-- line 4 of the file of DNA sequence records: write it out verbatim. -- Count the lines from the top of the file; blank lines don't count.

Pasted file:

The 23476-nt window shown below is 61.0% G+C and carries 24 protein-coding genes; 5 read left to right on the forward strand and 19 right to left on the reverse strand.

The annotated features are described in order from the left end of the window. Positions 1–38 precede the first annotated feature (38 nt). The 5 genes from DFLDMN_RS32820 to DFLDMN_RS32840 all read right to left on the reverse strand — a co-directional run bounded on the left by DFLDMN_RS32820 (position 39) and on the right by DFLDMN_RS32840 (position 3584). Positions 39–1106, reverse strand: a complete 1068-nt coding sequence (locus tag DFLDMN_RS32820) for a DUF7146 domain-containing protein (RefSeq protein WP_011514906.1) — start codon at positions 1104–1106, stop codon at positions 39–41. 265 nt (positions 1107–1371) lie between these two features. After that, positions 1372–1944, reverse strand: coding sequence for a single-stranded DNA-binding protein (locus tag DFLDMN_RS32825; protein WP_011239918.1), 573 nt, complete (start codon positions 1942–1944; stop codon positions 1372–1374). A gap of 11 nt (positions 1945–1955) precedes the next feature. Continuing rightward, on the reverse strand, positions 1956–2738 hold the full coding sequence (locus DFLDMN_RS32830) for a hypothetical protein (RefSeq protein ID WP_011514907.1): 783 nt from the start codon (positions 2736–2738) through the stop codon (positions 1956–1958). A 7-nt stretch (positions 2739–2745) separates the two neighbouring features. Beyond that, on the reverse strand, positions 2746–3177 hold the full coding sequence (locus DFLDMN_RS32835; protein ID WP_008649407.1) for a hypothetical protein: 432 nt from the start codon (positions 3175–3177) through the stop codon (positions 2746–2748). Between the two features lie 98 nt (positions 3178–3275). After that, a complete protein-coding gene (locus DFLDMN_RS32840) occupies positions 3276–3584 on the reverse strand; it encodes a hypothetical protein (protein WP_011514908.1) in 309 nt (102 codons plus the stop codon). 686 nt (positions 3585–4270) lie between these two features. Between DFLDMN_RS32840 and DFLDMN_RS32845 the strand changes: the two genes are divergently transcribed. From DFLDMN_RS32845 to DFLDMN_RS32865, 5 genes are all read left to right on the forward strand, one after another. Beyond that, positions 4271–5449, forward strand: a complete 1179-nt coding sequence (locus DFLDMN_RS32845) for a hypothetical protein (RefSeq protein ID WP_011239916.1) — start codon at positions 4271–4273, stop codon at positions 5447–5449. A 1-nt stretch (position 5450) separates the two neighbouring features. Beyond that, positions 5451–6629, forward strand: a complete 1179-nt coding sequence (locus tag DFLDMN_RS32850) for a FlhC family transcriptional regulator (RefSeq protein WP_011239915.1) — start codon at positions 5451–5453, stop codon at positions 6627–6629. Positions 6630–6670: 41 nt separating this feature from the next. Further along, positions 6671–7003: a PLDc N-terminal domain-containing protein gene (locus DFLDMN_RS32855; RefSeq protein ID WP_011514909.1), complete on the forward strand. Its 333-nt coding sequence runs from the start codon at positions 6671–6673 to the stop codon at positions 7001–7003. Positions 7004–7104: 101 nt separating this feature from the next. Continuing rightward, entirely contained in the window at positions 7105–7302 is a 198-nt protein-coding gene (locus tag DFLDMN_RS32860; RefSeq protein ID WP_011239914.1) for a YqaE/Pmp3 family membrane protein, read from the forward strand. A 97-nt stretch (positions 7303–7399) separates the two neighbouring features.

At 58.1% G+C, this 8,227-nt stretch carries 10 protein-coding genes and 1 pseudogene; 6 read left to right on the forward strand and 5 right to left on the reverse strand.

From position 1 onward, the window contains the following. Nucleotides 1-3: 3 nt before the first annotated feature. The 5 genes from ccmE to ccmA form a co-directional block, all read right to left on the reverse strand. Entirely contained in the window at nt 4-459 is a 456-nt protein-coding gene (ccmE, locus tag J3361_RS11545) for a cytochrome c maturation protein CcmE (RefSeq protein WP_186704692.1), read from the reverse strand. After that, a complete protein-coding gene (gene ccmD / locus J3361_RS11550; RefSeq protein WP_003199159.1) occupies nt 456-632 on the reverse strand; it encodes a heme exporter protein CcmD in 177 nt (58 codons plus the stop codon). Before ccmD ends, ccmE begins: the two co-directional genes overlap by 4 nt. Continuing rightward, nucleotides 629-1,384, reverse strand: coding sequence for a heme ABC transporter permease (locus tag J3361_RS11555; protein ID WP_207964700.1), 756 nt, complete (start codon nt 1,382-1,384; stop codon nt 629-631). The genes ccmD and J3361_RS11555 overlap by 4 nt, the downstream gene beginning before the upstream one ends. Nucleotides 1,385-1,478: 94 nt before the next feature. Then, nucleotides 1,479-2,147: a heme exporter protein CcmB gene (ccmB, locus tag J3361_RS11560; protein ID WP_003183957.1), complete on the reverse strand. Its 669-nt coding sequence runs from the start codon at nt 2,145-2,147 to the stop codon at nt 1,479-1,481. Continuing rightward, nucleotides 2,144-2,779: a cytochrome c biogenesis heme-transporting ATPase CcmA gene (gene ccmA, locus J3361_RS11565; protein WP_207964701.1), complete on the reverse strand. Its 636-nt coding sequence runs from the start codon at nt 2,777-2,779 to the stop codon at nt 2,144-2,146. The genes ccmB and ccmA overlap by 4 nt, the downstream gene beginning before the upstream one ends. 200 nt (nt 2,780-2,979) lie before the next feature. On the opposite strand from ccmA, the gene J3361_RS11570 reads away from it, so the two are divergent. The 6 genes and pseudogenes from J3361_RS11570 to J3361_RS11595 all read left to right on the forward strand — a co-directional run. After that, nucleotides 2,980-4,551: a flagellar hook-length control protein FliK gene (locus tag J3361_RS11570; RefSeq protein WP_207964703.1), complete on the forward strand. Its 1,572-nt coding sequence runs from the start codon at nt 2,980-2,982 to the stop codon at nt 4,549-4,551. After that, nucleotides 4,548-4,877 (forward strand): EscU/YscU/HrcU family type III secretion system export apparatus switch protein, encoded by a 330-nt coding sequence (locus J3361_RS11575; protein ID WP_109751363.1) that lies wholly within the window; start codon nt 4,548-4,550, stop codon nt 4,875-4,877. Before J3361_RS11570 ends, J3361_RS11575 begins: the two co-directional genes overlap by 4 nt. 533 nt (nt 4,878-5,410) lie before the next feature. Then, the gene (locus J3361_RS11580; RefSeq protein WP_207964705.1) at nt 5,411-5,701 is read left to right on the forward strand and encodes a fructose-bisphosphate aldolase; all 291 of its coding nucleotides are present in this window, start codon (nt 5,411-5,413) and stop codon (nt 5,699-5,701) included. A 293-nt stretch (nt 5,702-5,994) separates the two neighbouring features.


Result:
From position 1 onward, the window contains the following. Nucleotides 1-3: 3 nt before the first annotated feature. The 5 genes from ccmE to ccmA form a co-directional block, all read right to left on the reverse strand. Entirely contained in the window at nt 4-459 is a 456-nt protein-coding gene (ccmE, locus tag J3361_RS11545) for a cytochrome c maturation protein CcmE (RefSeq protein WP_186704692.1), read from the reverse strand. After that, a complete protein-coding gene (gene ccmD / locus J3361_RS11550; RefSeq protein WP_003199159.1) occupies nt 456-632 on the reverse strand; it encodes a heme exporter protein CcmD in 177 nt (58 codons plus the stop codon). Before ccmD ends, ccmE begins: the two co-directional genes overlap by 4 nt. Continuing rightward, nucleotides 629-1,384, reverse strand: coding sequence for a heme ABC transporter permease (locus tag J3361_RS11555; protein ID WP_207964700.1), 756 nt, complete (start codon nt 1,382-1,384; stop codon nt 629-631). The genes ccmD and J3361_RS11555 overlap by 4 nt, the downstream gene beginning before the upstream one ends. Nucleotides 1,385-1,478: 94 nt before the next feature. Then, nucleotides 1,479-2,147: a heme exporter protein CcmB gene (ccmB, locus tag J3361_RS11560; protein ID WP_003183957.1), complete on the reverse strand. Its 669-nt coding sequence runs from the start codon at nt 2,145-2,147 to the stop codon at nt 1,479-1,481. Continuing rightward, nucleotides 2,144-2,779: a cytochrome c biogenesis heme-transporting ATPase CcmA gene (gene ccmA, locus J3361_RS11565; protein WP_207964701.1), complete on the reverse strand. Its 636-nt coding sequence runs from the start codon at nt 2,777-2,779 to the stop codon at nt 2,144-2,146. The genes ccmB and ccmA overlap by 4 nt, the downstream gene beginning before the upstream one ends. 200 nt (nt 2,780-2,979) lie before the next feature. On the opposite strand from ccmA, the gene J3361_RS11570 reads away from it, so the two are divergent. The 6 genes and pseudogenes from J3361_RS11570 to J3361_RS11595 all read left to right on the forward strand — a co-directional run. After that, nucleotides 2,980-4,551: a flagellar hook-length control protein FliK gene (locus tag J3361_RS11570; RefSeq protein WP_207964703.1), complete on the forward strand. Its 1,572-nt coding sequence runs from the start codon at nt 2,980-2,982 to the stop codon at nt 4,549-4,551. After that, nucleotides 4,548-4,877 (forward strand): EscU/YscU/HrcU family type III secretion system export apparatus switch protein, encoded by a 330-nt coding sequence (locus J3361_RS11575; protein ID WP_109751363.1) that lies wholly within the window; start codon nt 4,548-4,550, stop codon nt 4,875-4,877. Before J3361_RS11570 ends, J3361_RS11575 begins: the two co-directional genes overlap by 4 nt. 533 nt (nt 4,878-5,410) lie before the next feature. Then, the gene (locus J3361_RS11580; RefSeq protein WP_207964705.1) at nt 5,411-5,701 is read left to right on the forward strand and encodes a fructose-bisphosphate aldolase; all 291 of its coding nucleotides are present in this window, start codon (nt 5,411-5,413) and stop codon (nt 5,699-5,701) included. A 293-nt stretch (nt 5,702-5,994) separates the two neighbouring features.